HR Vision: Crossing the line?

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When times get tough, the tough get going, but HR is receiving little thanks for its efforts in recession. A major survey shows a marked deterioration in (non-HR) line managers' estimations of HR, reports Alison Clements in the first of our HR Vision 2011 contributions.

 

Views from 'the line' about the value of HR have deteriorated in the past year, suggesting that many UK organisations trying to cope with change will struggle due to poor relations between the two camps. Is this merely negative sentiment among put-upon middle managers during the recession, or symptomatic of a deeper malaise in British HR strategy?

"There is evidence of a sharp step backwards," says Jo Hennessy, director of research at the Roffey Park Institute, which produces an annual Management Agenda Report, based on 800 manager interviews, that plots attitudes within UK management. She points out that the number of (non-HR) managers who think HR adds value to their business has dropped eight percentage points in the past 12 months, from 68% to 60%, and that a massive 40% think HR is 'out of touch' with their needs, up from 37% last year.

"We think the reason for this devaluation is that HR has had less opportunity to do the positive things that might otherwise bolster perceptions of its worth," says Hennessy. "Throughout 2010, HR teams have been more involved in frontline recession-fighting, handling all the things that come with people management during a downturn and perhaps having to put more positively-viewed elements - such as learning and development, recruitment, reward and wellbeing programmes - on hold."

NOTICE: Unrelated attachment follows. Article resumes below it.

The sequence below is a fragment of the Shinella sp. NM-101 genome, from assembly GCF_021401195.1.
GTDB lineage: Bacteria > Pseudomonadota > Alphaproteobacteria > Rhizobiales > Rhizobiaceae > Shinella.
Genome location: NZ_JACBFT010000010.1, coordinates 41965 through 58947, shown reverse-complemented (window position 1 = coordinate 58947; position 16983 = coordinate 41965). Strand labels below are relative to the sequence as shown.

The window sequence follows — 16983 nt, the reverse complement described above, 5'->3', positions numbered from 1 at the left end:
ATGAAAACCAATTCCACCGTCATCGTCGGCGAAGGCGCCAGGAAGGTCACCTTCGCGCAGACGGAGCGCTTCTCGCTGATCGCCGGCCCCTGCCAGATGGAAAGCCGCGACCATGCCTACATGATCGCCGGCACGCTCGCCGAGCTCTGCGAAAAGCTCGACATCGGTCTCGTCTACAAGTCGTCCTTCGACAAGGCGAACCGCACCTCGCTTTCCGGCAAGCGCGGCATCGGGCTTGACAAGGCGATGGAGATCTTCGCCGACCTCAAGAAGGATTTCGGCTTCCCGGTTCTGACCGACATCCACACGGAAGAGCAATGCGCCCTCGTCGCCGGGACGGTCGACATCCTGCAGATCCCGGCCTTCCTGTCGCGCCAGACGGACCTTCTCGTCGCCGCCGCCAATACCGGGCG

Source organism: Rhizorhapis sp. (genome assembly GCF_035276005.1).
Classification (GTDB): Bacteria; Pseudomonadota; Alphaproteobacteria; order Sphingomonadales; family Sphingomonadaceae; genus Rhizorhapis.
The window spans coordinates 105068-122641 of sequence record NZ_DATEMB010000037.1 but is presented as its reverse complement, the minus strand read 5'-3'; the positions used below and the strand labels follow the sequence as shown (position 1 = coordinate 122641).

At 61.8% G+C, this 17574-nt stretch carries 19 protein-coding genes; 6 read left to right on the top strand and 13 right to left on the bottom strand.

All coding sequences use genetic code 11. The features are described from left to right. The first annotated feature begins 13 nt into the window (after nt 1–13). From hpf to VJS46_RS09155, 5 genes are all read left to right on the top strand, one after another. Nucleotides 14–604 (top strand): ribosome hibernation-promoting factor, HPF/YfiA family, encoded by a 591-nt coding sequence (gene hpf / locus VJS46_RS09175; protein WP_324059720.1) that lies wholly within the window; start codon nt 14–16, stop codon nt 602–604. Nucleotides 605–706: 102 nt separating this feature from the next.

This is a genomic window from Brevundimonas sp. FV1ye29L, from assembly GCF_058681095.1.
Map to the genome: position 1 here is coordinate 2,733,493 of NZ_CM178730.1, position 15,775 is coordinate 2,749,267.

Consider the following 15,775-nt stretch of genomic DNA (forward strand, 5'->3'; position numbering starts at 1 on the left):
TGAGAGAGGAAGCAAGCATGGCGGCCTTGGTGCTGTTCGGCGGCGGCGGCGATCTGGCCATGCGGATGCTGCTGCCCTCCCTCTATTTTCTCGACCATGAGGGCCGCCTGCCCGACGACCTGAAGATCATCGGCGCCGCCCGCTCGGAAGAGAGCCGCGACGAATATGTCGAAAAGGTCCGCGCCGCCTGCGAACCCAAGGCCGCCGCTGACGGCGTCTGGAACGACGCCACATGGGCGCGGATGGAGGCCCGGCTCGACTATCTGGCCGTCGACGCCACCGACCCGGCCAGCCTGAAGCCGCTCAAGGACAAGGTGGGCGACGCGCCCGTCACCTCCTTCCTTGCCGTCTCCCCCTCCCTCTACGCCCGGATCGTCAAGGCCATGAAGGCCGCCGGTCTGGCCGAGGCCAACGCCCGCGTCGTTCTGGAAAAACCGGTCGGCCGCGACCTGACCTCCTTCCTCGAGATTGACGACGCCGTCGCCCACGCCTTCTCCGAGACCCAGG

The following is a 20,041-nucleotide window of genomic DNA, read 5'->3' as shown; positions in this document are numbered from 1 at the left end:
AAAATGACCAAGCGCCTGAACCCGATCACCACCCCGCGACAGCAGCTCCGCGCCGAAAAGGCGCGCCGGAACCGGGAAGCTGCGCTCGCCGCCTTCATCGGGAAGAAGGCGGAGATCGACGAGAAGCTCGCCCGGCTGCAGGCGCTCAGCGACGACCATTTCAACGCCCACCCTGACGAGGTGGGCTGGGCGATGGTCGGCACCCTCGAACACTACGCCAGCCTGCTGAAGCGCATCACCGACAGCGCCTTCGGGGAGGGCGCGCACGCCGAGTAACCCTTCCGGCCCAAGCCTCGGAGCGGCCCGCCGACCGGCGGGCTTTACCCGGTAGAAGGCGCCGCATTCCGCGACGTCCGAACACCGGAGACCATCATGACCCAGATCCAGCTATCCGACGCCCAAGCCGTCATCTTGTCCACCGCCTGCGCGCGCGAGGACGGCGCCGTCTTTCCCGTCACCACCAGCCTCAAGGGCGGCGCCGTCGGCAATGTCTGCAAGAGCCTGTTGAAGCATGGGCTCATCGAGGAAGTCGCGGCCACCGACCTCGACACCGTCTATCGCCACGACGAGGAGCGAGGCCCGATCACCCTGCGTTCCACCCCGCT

Roffey Park's full report covers all facets of management, but we asked the institute to look specifically at the relationship between line managers and HR. When it did so last year, we were able to report relations showing signs of improvement, so it is disheartening to discover that in its 2011 report that managers' views of HR have deteriorated.

"For only half of managers to see HR adding value to the business is a sad indictment and must be deeply concerning for the HR profession," says Penny de Valk, chief executive of the Institute of Leadership & Management (ILM). "But this is not a new issue; for decades now, the HR profession has been banging on the boardroom door, complaining that it isn't at the table. Possibly the reason for the recent decline is how capable, or not, HR is to quickly and flexibly deliver people solutions in a rapidly changing and highly ambiguous environment."